But, according to the Press Release from DHHS, Sec. Wos wants to stop the MCOs from pushing the mentally ill to prisons and emergency rooms. But in order to stop the MCOs, she will have to stop the Goliaths (MCOs).
Interestingly, everyone always thinks of David as the underdog to Goliath and, therefore, is surprised/excited when David beats Goliath. In reality, according to “David and Goliath: Underdogs, Misfits, and the Art of Battling Giants,” a book by Malcolm Gladwell, David was not the underdog. According to Gladwell, Goliath suffered from acromegaly or, more commonly known as, gigantism, which can cause people to grow to abnormal heights. People who suffer from acromegaly, usually, also suffer other symptoms, such as poor eyesight and mobility. Yes, Goliath looked scary and big, but, in reality, he may have been slow and somewhat blind. Remember his words to David? “Come to me so that I may feed your body to the birds of the air…” “Come to me.” As in, I cannot see you yet. Come closer.
Furthermore, David was a trained “slinger.” As in, the person in battle back then who did not wear armor and who became skilled at slinging rocks at high speeds to kill opponents. Imagine a major league baseball player with a fast ball of 100mph throwing the ball directly at your head. David was a shepherd, and he became a master with the sling to kill the wild life attacking his sheep. Back in biblical times, being large, massive and heavily armored against a master slinger would be like bringing a butter knife to a gun fight. Goliath had no chance. David was smart. Sec. Wos will need to be smart too, maybe even a master slinger.
A portion of the DHHS press release reads, “As a part of this initiative, a Crisis Solutions Coalition will be created to address the inefficiencies that currently exist surrounding crisis services in the state. Secretary Wos has charged Dave Richard, director of the DHHS Division of Mental Health, Developmental Disability and Substance Abuse Services, with leading this coalition. Patient advocates, along with leaders from healthcare, government, and law enforcement communities will be invited to join the coalition to help:
- Recommend and establish community partnerships to strengthen the continuum of care for mental health and substance abuse services.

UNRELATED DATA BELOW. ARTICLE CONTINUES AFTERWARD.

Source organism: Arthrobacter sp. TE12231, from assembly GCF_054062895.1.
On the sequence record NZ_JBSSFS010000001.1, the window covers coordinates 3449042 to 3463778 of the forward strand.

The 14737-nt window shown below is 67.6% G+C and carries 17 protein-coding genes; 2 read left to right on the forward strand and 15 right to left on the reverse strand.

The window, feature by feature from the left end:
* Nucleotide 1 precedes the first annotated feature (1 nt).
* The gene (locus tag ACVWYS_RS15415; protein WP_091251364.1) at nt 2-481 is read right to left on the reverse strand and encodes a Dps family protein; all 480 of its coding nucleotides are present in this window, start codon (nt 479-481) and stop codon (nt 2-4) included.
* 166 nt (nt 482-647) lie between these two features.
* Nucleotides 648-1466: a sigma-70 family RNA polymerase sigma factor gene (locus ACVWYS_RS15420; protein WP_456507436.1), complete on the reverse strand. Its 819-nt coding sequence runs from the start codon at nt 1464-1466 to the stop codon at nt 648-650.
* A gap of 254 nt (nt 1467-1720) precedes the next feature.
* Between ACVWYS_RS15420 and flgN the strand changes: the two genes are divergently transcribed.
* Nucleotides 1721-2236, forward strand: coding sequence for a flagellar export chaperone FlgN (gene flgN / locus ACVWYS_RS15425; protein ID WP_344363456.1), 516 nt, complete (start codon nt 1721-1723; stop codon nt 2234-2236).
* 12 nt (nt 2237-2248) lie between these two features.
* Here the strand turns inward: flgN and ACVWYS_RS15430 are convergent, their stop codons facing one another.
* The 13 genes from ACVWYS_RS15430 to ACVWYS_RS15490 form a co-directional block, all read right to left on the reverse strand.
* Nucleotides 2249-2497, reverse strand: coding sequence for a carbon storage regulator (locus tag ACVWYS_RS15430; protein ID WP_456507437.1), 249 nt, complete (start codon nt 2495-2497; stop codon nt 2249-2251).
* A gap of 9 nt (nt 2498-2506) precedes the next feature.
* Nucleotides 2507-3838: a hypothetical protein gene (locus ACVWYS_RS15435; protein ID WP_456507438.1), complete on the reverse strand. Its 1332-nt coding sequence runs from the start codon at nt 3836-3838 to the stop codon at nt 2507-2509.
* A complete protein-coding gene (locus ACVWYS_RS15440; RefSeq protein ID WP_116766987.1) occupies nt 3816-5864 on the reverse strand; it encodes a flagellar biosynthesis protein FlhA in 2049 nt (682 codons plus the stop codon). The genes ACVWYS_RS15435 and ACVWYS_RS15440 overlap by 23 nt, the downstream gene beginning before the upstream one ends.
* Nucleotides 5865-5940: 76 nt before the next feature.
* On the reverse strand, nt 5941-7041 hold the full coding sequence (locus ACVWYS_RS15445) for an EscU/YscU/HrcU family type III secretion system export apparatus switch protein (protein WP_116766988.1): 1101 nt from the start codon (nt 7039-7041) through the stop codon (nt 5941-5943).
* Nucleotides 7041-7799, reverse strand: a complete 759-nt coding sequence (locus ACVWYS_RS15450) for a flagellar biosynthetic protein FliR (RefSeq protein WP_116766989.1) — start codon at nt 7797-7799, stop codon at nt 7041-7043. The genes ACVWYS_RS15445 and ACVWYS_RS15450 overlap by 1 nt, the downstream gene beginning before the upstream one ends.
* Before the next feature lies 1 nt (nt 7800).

- Promote education and awareness of alternative community resources to the use of emergency departments.
- Make recommendations related to data sharing to help identify who, when and where people in crisis are served, and what the results of those services are.
- Create a repository of evidence-based practices and provide technical assistance to Local Management Entities/Managed Care Organizations (LME/MCOs), law enforcement and providers on how to respond to crisis scenarios.
- Recommend legislative, policy and funding changes to help break down barriers associated with accessing care.
- Assist with the creation of LME-MCO Local Business Plans to provide a road map for mental health investments in the community.”
Hospitals are ecstatic and they should be! “I want to thank Governor McCrory, Secretary Wos and the Department of Health and Human Services for their commitment to this issue,” said Dr. Bill Roper, CEO of UNC Health Care. “We look forward to partnering with you and the community to solve the mental health problems facing our state.”
The prisons should be ecstatic too.
Herein lies the problem…the MCOs are, most likely, NOT ecstatic. Sec. Wos, by announcing this crisis solution, has placed her hand in the MCOs’ cookie jars.
Goliath will challenge David. “Come to me.”
Can you imagine the backlash by the MCOs if Sec. Wos actually followed through with this crisis solutions? In order to follow through with the crisis solutions, Sec. Wos will have to force the MCOs to authorize medically necessary mental health care services. With more services authorized, there will be a greater need for providers who accept Medicaid; thus reducing the number of terminations of provider’s Medicaid contracts.
Because if Sec. Wos wants, as she stated in the Press Release, to stop the revolving doors at the hospitals for the mentally ill, Sec. Wos has to take on the MCOs. DHHS will have to do its job and supervise/manage the MCOs.
But can David be smart enough? Or will the Goliaths prevail?
“Come to me.”